2017 Los Angeles Auto Show – 2018 Lexus RX L Gets Third Row, LX 570 Optionally Loses It
Luxury SUVs Engage in Give and Take
Lexus is making he 2017 Los Angeles Auto Show all about the third-row seat, revealing the long-expected (and even longer-awaited) seven-passenger RX L, slated for the 2018 model year. Conversely, the Lexus LX 570 is losing its third-row seating, at least as an option, for 2018; the fold-up jump seats will be jettisoned in favor of added cargo room.
2018 Lexus RX LAvailable in RX 350L gasoline or RX 450hL hybrid variants, the extended version of Lexus’ volume crossover is 4.3 inches longer than the standard model, with less rake in the rear roofline to make space for a third row of occupants. The RX L comes standard with seating for seven, with a second-row bench seat that slides and folds forward to ease access to the third-row seat. The crossover will also be available with second-row captain’s chairs that open up a center aisle for even easier third-row access.
The company claims it designed the third row of the Lexus crossover to be as comfortable as the seats up front. While we’re skeptical the way-back will be spacious enough for anyone but kids and smaller adults, Lexus does say that the middle row is positioned slightly higher than the third row, opening up space underneath for ample foot room. Tri-zone climate controls that include separate heating and A/C vents for the back seat also enhance comfort. The third row also gets its own cupholders, and the seat power-folds to open up a flat load floor.
The RX 350L comes standard with the same 290hp 3.5L V-6 as other RX models, with all-wheel drive available as an option. Clearly on-road–biased, the all-wheel-drive system can vary front to rear torque distribution from 100:0 to 50:50. The extended-length RX is also available with a hybrid powertrain, the RX 450hL. A 3.5L V-6 and two high-torque electric motor-generators produce a combined 308 hp, and standard all-wheel drive comes by way of a rear-mounted electric motor rather than a traditional driveshaft.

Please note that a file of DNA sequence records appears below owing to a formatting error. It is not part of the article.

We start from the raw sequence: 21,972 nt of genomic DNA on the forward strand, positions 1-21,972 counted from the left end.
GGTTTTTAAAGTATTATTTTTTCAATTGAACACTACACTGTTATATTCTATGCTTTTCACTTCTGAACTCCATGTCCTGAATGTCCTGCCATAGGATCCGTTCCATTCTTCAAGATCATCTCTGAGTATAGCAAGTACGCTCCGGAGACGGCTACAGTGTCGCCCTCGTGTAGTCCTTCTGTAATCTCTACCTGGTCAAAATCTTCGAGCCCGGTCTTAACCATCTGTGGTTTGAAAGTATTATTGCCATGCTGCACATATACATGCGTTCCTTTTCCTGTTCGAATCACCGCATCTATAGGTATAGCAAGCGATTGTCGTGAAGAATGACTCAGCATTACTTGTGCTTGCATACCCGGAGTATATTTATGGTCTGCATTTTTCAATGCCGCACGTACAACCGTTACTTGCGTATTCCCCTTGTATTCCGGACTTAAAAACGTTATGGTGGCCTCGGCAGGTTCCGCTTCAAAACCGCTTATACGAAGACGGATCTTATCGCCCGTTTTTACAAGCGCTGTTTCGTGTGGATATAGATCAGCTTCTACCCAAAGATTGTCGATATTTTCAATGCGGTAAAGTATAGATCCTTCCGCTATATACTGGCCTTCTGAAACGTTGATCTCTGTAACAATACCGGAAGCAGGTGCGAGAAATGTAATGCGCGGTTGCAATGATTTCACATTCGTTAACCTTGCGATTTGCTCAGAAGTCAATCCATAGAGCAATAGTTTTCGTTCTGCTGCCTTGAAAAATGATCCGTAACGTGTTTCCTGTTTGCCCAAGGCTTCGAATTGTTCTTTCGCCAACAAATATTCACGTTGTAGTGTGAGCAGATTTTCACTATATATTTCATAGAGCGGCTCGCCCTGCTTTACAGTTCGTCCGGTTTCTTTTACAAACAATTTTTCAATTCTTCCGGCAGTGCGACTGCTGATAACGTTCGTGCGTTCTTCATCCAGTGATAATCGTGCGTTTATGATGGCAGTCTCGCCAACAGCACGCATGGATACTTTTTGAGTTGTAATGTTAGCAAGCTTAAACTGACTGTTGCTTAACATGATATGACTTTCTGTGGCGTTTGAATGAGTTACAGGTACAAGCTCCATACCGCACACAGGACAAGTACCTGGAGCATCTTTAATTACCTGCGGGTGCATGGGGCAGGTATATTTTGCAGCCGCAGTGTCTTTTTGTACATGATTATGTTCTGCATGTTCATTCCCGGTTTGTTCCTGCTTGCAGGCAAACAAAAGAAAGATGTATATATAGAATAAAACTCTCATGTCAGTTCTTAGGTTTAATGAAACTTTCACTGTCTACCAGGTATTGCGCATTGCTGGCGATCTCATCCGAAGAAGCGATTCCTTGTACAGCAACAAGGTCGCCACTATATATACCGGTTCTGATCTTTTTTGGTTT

Directly competing with the Acura MDX, Infiniti QX60, and Buick Enclave, the RX 350L FWD will start at $47,670, while the AWD will demand $49,070. Those numbers are about $4,500 more than the five-seat RX, so although pricing for the hybrid is still unannounced, we anticipate that vehicle to start at around $57,000. Expect it to arrive in dealer showrooms by the end of the year.
2018 Lexus LX 570The original Lexus LX was the company’s first seven-seat product, offering owners of the fullsize SUV three rows of seats since 1996. However, the rearmost row of seating isn’t easily removable, and it folds up against the sides of the cargo area, troop carrier–style. As such, it takes up a bit more room than it should.
Recognizing that some owners rarely (if ever) use the third row, Lexus will offer the 2018 LX 570 in a five-seat configuration, exchanging two seats for a total of 50.5 cubic feet of cargo room behind the second row, up 5.8 cubes over the LX 570 eight-seater. For those who need the seat belts, Lexus will still offer the three-row SUV.
The two-row LX will be offered in a single trim level, with buyer choices left to exterior and interior colors. That makes us wonder if it’ll be available with the same luxury package as the three-row LX, which includes ventilated seats and other comfort niceties. Even if not, no one could accuse the two-row of being spartan. Standard features on the 2018 LX include Intuitive Park Assist, blind-spot monitoring, off-road–centric camera systems, and a massive 12.3-inch center display screen. The company’s Enform Remote smartphone app, which is complimentary for the first year, allows the owner to lock, unlock, and start the SUV from anywhere, and it also comes with driver monitoring in the event you loan your rig to a friend, new driver, or valet.
The 2018 LX 570 five-seater will start at $84,980, which is $5,000 less than the three-row model. A discounted price, added cargo space, and all the capability we’ve come to expect of this Land Cruiser variant? For buyers who’d never use a third row anyway, that all adds up to an attractive proposition.